Paz, Octavio (Vol. 6)
Paz, Octavio 1914–
See also, Octavio Paz Criticism and volumes 4, 10, 19 and 119.
Paz is a Mexican epic poet (one of the finest of our time), a critic, and social philosopher. His search for his own Mexican identity characterizes all his work: he has been called both "a regionalist campaigning for the individual's sense of belonging to a specific people," and a proponent of "political and cultural collaboration … among all underdeveloped nations 'condemned to modernity'."
Paz is never neurotic like Vallejo or like the Neruda of Residencia. No edgy splinters, no humid walls menace him. His demand that the world be different is the demand of a healthy man, untroubled by suffering. It is just that nothing can satisfy him that is not an all-embracing, time-destroying ecstasy. His poetry, whose central topics have remained more or less constant throughout his career, constitutes a search for a single moment of dizzy ecstasy, a splendid instante that will annul the world that is, and germinate instead an altogether new one, where a poplar, a stone, a mountain, or a river—or, above all, Octavio Paz—will become transfigured from what they merely are to something immeasurably more vast and magnificent.
An overwhelming proportion of Paz's poetry is erotic. Like Neruda, Paz searches for the transformation he is aiming at in a woman. And like Neruda's, Paz's women are conspicuously endowed with the resources of nature…. [His woman] is almost indistinguishable from the landscape she inhabits, for not only is she a construct of nature; nature itself is a woman, triumphantly shedding her clothes. (pp. 67-8)
[A] joyful hedonism often pervades Paz's poetry, and the poems are often celebrations of what he frequently calls a festín, a sheer uninhibited feast, where not only clothes, but anything that might inhibit is shed, even one's name. Paz has praised the hippies for asserting a hedonism of the present against societies that impose upon their citizens the tyranny of the future, sheer enjoyment having always to be postponed until the insurance policy expires or until the mortgage is amortized. Certainly, many of his poems constitute a hippie-like assertion that the present must be grasped and lived to the maximum. But Paz's poetry is a great deal more than a recommendation that we all copulate happily in the open air. (p. 68)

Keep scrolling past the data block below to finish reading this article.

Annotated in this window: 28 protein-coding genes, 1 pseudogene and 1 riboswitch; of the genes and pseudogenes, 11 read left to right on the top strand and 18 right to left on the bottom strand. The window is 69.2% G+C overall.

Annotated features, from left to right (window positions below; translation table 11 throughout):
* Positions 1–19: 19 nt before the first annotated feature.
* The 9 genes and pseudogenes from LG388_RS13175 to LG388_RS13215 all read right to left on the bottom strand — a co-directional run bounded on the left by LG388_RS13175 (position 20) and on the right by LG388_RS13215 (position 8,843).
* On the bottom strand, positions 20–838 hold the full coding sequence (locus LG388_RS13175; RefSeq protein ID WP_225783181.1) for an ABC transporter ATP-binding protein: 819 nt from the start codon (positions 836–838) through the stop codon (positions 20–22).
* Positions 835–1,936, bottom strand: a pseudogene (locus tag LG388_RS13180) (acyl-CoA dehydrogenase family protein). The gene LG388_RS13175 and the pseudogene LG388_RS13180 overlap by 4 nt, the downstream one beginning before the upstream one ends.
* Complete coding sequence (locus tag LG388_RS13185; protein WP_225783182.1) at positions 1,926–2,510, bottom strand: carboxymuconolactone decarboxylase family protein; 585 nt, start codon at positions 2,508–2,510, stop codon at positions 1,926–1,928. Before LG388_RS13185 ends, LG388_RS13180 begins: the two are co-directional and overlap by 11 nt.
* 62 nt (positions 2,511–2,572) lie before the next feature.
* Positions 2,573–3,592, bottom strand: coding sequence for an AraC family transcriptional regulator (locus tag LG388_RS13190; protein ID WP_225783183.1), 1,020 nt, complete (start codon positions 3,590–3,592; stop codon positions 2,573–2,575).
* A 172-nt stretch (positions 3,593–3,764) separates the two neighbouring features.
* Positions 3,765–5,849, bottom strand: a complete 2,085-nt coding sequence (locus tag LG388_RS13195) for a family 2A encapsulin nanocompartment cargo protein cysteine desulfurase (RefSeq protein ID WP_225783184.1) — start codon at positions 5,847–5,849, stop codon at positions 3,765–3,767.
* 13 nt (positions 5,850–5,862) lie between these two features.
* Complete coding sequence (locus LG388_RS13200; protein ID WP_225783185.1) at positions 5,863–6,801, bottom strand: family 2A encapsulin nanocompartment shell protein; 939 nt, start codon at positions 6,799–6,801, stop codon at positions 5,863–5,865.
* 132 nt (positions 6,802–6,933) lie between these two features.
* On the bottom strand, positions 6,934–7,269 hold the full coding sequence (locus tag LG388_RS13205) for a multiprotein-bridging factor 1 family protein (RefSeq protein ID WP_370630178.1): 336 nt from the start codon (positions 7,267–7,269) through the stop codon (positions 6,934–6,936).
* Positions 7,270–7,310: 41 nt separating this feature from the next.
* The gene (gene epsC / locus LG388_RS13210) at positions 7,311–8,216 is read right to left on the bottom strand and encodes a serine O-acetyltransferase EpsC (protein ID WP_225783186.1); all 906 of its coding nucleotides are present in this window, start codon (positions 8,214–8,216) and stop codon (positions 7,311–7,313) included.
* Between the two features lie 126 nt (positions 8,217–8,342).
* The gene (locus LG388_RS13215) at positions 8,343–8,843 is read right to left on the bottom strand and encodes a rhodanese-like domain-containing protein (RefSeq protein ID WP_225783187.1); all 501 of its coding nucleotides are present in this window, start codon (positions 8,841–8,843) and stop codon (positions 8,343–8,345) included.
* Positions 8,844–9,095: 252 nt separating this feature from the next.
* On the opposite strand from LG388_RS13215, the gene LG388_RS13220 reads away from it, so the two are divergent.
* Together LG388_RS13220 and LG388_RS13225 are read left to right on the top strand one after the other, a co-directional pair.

Paz's poetry is not recognizably Christian. If anything, he is endeavouring to shed his soul in order to resuscitate his body, if we perhaps irresponsibly take 'soul' to mean 'inhibiting superego'. But by using the language of the [Spanish sixteenth-century] mystics now and then he is acknowledging a similarity between his quest and theirs: they too were involved in a search for something other than what is manifestly given, for a self which though other than the self was yet a part of it, the secret component of a fundamental duality. Paz has frequently equated poetry and religion. He has noted for example that 'in the experience of the supernatural, as in that of love and poetry, man feels torn or separated from himself' and that moreover 'the eucharist, for instance, operates a change in the nature of the believer. The sacred food transmutes us. We become "others" as a result of which we recover our nature or our original condition.' The quest of poetry and the quest of religion are ultimately the same one: to change the world and transmute the self.
The sort of change projected in Christianity is of course well known: the passage posited is one from the world as we know it to God's Paradise. What then does it consist of in Paz's poetry?
Now we note that when we become others, 'we recover our nature or our original condition'. There is indeed in Paz, as there is in Neruda, an urgent search for identity, for a lost nature. And for Paz, as for Neruda, the real nature of American man has been disguised beneath the mask of the conquest…. Like Neruda, but more insistently and perhaps more rigorously, he asserts his right to be Adam, to become rejoined to the man from whom history has separated him.
Adam of course was the first man to speak, and he was also the first man to copulate: Paz converts the writing of a poem and the act of love into Adamic enterprises that are essentially two faces of the same coin. The task of the poet is to rename the world, as Adam named it. He must not accept the definitions of any conquering Adam; his words must erect a wholly new foundation or rediscover the original one. Similarly, to make love is to re-enact the gestures of Adam: the copulating couple is rejoined with the first couple. Their actions destroy the time-gap that separates them and consequently annul the bloody and mendacious trajectory of history.